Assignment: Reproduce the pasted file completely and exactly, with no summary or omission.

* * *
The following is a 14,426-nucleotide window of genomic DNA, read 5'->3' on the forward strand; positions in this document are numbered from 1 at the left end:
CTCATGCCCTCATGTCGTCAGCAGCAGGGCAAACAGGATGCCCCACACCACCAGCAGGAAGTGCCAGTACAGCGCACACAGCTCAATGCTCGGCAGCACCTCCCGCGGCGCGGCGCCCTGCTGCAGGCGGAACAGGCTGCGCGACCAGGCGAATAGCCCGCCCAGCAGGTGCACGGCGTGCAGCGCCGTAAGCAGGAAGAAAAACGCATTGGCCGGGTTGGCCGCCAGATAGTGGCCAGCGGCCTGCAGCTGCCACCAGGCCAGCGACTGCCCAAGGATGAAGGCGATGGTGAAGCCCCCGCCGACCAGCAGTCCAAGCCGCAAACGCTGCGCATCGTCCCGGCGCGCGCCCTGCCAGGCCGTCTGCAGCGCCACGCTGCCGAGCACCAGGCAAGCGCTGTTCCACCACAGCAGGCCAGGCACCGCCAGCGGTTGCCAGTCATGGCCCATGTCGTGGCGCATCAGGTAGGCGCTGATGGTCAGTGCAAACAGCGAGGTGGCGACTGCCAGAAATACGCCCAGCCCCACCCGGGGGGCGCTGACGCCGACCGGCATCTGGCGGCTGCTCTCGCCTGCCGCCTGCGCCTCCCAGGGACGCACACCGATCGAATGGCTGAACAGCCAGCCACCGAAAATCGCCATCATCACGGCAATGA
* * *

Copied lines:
The following is a 14,426-nucleotide window of genomic DNA, read 5'->3' on the forward strand; positions in this document are numbered from 1 at the left end:
CTCATGCCCTCATGTCGTCAGCAGCAGGGCAAACAGGATGCCCCACACCACCAGCAGGAAGTGCCAGTACAGCGCACACAGCTCAATGCTCGGCAGCACCTCCCGCGGCGCGGCGCCCTGCTGCAGGCGGAACAGGCTGCGCGACCAGGCGAATAGCCCGCCCAGCAGGTGCACGGCGTGCAGCGCCGTAAGCAGGAAGAAAAACGCATTGGCCGGGTTGGCCGCCAGATAGTGGCCAGCGGCCTGCAGCTGCCACCAGGCCAGCGACTGCCCAAGGATGAAGGCGATGGTGAAGCCCCCGCCGACCAGCAGTCCAAGCCGCAAACGCTGCGCATCGTCCCGGCGCGCGCCCTGCCAGGCCGTCTGCAGCGCCACGCTGCCGAGCACCAGGCAAGCGCTGTTCCACCACAGCAGGCCAGGCACCGCCAGCGGTTGCCAGTCATGGCCCATGTCGTGGCGCATCAGGTAGGCGCTGATGGTCAGTGCAAACAGCGAGGTGGCGACTGCCAGAAATACGCCCAGCCCCACCCGGGGGGCGCTGACGCCGACCGGCATCTGGCGGCTGCTCTCGCCTGCCGCCTGCGCCTCCCAGGGACGCACACCGATCGAATGGCTGAACAGCCAGCCACCGAAAATCGCCATCATCACGGCAATGA